The ever-articulate Jay Smooth of Ill Doctrine posted a web video this week of a recent talk he gave at Hampshire College on how to have difficult conversations about race.
I don’t know about you, but since I first saw Jay’s How To Tell People They’re Racist video back in 2008, his distinction between a conversation about someone being racist and someone saying something or doing something with racist implications has been an incredibly useful framework for engaging in difficult social justice discussions.
As he notes in the video below, the success rate for having the saying/doing vs. being conversations around race is pretty damn low (he estimates 10% in the blogosphere). In my own personal experience, it’s also extremely hard to have being/doing conversations around age, sex, sexuality, gender, size, disability, and class as well (folks could probably add more in a heartbeat!). No matter how much you frame the conversation as: “Interaction X wasn’t so cool because un-examined assumption D which you voiced, could we maybe revisit that?” what folks so often hear is: “OMG YOU ARE A BAD PERSON I WILL HATE YOU FOREVER.”
In this TEDx talk, Jay flips the coin and talks about how to be an engaged receiver of critique over ideas and actions in the social justice sphere. While he doesn’t get into details about how to get beyond hearing initial feedback to a more give-and-take conversation, I do think his basic tenants of how not to be an ass are damn good reminders to us all.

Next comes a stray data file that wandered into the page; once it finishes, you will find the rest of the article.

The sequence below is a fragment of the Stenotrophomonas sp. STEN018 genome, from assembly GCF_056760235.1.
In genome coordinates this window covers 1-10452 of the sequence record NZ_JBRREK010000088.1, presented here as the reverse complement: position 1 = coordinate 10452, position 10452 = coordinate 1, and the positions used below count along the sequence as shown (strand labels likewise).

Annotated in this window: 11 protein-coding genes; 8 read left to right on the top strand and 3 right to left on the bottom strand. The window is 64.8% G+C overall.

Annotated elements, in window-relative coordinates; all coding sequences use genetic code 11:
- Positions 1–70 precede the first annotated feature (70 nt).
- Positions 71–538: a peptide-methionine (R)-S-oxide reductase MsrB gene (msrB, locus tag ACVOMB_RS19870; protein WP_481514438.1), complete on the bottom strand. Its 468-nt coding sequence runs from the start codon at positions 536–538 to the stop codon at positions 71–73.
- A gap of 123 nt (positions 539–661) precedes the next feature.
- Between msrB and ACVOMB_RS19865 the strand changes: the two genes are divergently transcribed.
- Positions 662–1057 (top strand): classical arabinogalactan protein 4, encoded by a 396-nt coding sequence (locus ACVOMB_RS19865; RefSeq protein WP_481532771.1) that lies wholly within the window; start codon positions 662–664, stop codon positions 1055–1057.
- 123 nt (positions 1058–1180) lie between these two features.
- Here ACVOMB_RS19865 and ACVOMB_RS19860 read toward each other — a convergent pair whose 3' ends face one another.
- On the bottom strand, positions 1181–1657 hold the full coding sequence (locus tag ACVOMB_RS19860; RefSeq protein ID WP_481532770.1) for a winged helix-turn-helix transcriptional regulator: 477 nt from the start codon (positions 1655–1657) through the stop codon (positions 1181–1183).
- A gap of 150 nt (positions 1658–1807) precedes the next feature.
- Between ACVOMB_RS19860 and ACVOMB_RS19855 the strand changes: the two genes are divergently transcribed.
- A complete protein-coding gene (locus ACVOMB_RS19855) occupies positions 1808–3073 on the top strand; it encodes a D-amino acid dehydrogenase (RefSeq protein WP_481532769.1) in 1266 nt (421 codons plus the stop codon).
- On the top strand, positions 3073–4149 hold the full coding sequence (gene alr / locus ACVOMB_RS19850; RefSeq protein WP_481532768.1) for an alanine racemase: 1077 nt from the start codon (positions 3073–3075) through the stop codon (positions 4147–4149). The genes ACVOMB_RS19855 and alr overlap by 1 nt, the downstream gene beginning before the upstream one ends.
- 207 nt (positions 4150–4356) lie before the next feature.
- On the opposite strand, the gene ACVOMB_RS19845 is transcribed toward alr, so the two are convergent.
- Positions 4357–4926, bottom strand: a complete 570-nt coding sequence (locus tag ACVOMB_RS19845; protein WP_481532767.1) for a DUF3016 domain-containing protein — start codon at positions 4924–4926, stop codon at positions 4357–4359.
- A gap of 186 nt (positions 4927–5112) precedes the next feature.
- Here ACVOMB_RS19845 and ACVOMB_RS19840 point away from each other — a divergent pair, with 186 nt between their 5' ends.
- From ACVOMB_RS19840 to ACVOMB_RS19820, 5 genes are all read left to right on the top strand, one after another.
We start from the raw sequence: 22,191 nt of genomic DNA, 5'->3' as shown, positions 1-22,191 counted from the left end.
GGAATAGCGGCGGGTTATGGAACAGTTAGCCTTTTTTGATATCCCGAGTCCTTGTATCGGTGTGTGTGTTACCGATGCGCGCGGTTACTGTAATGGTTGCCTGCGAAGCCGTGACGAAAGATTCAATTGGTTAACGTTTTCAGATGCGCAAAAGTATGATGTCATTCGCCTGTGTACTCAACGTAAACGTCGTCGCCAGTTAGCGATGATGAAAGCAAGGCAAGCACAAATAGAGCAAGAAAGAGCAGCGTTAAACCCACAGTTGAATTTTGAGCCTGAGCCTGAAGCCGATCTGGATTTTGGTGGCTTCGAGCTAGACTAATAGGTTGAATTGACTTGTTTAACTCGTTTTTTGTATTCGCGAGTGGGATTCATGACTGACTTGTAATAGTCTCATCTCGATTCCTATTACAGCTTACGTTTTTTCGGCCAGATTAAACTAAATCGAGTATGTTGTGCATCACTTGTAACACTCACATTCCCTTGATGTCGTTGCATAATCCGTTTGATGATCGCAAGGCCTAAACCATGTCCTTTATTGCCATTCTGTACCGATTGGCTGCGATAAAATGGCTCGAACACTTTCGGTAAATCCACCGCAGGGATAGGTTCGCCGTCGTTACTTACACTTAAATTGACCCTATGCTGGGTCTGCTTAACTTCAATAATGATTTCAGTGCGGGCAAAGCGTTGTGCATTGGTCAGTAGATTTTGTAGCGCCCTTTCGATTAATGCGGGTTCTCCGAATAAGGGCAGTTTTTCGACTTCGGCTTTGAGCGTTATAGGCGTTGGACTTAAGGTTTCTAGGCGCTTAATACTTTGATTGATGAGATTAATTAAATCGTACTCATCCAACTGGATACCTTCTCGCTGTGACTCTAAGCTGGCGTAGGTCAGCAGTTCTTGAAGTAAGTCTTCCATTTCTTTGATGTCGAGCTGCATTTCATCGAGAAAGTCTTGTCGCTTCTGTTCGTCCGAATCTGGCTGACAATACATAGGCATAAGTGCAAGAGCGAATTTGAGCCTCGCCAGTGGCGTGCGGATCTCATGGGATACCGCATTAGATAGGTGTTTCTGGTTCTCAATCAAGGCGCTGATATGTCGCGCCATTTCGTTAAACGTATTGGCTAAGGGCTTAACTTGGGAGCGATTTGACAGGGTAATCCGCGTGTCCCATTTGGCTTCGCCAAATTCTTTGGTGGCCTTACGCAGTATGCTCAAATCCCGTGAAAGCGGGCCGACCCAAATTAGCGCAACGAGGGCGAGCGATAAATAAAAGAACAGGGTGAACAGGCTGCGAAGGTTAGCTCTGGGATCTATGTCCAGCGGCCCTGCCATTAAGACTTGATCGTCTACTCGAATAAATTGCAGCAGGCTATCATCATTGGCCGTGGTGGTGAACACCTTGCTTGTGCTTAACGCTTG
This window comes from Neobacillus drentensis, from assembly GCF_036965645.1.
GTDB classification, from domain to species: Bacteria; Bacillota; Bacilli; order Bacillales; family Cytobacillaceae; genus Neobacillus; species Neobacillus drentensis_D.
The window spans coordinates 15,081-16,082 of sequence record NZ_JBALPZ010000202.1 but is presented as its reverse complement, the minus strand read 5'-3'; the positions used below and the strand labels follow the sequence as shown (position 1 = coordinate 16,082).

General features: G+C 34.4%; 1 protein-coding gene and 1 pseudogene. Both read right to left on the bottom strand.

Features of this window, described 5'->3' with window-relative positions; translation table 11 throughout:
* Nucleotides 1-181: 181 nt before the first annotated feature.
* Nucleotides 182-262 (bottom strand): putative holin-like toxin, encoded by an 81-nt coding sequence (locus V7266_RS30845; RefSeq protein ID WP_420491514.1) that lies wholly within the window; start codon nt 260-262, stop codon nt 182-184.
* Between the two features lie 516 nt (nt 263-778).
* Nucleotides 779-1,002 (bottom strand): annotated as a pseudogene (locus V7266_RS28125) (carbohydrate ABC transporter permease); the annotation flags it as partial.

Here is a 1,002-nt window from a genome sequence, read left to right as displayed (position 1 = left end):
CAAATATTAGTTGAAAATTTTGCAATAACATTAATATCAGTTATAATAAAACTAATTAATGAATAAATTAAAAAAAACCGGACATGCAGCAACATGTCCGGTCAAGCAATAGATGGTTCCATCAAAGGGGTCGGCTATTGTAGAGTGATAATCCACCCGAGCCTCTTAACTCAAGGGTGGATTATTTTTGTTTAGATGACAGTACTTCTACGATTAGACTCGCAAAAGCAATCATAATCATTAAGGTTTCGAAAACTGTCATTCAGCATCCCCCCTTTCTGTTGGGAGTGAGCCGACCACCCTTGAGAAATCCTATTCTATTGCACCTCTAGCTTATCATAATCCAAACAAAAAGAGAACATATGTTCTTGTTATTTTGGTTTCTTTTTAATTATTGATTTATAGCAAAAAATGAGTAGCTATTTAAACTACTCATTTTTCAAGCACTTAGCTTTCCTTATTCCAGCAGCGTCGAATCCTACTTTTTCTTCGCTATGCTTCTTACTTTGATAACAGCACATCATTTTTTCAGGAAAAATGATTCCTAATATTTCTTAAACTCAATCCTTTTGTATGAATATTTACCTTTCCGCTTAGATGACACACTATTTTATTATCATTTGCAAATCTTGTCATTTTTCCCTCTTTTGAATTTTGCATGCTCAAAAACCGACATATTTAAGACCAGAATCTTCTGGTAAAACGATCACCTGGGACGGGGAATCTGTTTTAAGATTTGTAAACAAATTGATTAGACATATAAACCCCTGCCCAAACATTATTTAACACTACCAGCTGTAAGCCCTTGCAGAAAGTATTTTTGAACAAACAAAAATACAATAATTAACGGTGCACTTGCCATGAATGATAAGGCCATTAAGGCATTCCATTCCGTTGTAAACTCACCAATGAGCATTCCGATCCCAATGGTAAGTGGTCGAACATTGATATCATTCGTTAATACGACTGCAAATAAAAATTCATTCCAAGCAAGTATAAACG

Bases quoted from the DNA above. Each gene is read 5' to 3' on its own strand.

Via Ill Doctrine, where he promises a transcript and related links soon — so if you need/want either of those for access please check back.
My favorite insight from this talk?
In general, I think we need to move away from the premise that being a good person is a fixed, immutable characteristic and shift towards seeing being good as a practice, and it is a practice that we carry out by engaging with our imperfections … We are not good despite our imperfections, it is the connection we maintain with our imperfections that allows us to be good … being mindful of those personal and common imperfections is what allows us to be good to each other and be good to ourselves.
Again, here’s the distinction between being a good person and being good as a practice. Something we are actively responsible for practicing in our daily lives. Maybe it’s just Hanna’s influence, but I gotta say that sounds awfully Buddhist, awfully important, and awfully feasible.